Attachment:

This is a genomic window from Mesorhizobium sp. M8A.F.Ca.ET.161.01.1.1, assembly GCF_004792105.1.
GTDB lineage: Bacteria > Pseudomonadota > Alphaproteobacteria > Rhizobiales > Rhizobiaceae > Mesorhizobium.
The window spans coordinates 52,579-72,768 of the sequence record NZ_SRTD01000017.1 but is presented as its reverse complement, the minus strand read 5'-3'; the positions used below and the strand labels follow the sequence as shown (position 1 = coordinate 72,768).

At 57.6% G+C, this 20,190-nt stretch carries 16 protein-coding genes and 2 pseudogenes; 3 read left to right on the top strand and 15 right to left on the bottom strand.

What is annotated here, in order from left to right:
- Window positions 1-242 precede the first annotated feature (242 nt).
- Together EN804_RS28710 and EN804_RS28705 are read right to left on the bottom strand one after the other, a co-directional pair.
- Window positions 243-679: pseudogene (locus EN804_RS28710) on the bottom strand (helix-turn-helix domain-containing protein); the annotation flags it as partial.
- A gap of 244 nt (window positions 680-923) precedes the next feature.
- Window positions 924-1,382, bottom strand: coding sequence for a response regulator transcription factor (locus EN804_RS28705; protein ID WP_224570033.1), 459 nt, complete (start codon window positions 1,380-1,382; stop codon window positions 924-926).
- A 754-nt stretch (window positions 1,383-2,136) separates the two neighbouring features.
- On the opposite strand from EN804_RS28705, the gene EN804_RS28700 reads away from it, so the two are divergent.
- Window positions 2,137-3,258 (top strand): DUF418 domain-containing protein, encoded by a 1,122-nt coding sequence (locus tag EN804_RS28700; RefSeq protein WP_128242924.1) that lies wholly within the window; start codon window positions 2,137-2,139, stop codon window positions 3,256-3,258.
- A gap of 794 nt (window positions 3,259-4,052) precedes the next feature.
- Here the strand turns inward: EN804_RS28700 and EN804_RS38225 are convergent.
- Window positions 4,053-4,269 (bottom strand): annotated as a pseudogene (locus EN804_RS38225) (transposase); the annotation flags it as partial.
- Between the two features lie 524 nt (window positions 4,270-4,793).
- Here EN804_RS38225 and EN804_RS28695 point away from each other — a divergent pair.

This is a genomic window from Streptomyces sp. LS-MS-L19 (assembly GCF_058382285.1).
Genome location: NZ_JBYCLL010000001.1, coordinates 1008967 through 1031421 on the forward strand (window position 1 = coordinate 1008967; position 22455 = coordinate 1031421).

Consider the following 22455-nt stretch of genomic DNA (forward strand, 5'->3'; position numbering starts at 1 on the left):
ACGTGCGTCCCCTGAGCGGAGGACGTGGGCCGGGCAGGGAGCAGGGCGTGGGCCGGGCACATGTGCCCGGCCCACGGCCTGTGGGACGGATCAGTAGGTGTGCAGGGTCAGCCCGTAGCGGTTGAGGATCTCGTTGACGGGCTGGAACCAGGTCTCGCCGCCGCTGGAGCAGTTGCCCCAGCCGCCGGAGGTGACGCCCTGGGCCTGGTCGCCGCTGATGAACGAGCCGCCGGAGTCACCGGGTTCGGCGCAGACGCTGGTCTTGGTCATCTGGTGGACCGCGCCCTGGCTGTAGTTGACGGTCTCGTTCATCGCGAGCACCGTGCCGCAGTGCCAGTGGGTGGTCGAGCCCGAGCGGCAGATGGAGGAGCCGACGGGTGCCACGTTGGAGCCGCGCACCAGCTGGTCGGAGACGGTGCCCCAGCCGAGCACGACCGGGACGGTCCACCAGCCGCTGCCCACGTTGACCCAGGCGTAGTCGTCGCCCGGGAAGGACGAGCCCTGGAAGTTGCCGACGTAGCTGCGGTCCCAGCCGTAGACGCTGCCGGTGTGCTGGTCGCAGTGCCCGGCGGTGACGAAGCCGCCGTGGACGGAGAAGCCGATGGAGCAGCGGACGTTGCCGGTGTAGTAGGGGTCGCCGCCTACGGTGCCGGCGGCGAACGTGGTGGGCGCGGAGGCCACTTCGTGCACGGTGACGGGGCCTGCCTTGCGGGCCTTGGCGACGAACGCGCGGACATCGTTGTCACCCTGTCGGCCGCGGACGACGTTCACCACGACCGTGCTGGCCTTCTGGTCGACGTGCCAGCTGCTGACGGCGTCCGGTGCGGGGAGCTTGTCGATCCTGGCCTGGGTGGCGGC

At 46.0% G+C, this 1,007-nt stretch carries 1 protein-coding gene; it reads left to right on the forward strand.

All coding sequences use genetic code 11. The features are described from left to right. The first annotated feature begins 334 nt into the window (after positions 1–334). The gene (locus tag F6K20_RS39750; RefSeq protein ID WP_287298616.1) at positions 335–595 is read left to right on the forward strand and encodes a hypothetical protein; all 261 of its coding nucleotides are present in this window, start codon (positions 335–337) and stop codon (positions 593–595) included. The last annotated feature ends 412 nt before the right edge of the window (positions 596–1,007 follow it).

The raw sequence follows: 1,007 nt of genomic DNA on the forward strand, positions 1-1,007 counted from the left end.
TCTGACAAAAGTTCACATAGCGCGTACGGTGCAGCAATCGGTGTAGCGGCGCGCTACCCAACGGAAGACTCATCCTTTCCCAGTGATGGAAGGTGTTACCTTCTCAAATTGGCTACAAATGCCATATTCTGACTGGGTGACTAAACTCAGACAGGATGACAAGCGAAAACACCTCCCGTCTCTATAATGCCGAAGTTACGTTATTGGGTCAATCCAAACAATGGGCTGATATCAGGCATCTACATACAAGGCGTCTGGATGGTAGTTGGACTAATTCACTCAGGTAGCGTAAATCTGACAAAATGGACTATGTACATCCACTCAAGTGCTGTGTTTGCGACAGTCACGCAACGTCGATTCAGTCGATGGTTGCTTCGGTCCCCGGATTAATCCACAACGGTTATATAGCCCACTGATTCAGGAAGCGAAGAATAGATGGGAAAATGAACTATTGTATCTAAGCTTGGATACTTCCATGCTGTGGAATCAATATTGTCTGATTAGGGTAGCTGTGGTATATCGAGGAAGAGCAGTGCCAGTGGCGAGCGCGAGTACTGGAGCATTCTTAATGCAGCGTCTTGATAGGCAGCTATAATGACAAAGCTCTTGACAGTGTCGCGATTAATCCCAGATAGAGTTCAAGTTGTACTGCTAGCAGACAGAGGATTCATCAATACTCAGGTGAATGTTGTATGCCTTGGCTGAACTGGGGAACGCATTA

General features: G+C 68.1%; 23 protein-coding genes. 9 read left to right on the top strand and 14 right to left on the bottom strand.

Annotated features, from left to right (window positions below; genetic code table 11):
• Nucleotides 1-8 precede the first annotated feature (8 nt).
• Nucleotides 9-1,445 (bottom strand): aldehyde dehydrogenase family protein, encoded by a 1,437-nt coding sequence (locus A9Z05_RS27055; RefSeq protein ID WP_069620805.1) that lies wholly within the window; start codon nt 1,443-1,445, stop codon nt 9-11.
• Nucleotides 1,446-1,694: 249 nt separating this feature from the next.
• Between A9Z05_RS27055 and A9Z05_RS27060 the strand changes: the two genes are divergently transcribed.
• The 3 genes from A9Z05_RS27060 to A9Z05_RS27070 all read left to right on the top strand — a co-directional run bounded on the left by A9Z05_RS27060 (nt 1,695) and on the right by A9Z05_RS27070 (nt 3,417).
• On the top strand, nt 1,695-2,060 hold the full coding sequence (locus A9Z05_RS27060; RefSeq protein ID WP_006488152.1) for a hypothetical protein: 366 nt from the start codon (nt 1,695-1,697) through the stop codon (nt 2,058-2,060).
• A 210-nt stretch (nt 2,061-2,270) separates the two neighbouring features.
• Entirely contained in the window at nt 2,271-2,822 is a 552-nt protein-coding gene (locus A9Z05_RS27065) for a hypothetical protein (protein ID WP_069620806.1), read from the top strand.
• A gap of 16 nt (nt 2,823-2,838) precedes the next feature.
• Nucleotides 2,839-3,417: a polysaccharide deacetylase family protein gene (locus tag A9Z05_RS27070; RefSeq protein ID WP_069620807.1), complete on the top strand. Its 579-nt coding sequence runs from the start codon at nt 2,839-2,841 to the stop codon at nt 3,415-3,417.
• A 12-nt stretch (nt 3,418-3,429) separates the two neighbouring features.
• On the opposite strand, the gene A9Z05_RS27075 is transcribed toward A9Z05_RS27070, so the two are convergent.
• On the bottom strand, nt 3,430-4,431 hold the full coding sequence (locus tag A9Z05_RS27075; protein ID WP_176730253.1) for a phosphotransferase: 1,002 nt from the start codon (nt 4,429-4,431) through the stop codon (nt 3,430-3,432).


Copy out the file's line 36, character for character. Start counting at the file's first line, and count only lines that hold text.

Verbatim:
• Entirely contained in the window at nt 2,271-2,822 is a 552-nt protein-coding gene (locus A9Z05_RS27065) for a hypothetical protein (protein ID WP_069620806.1), read from the top strand.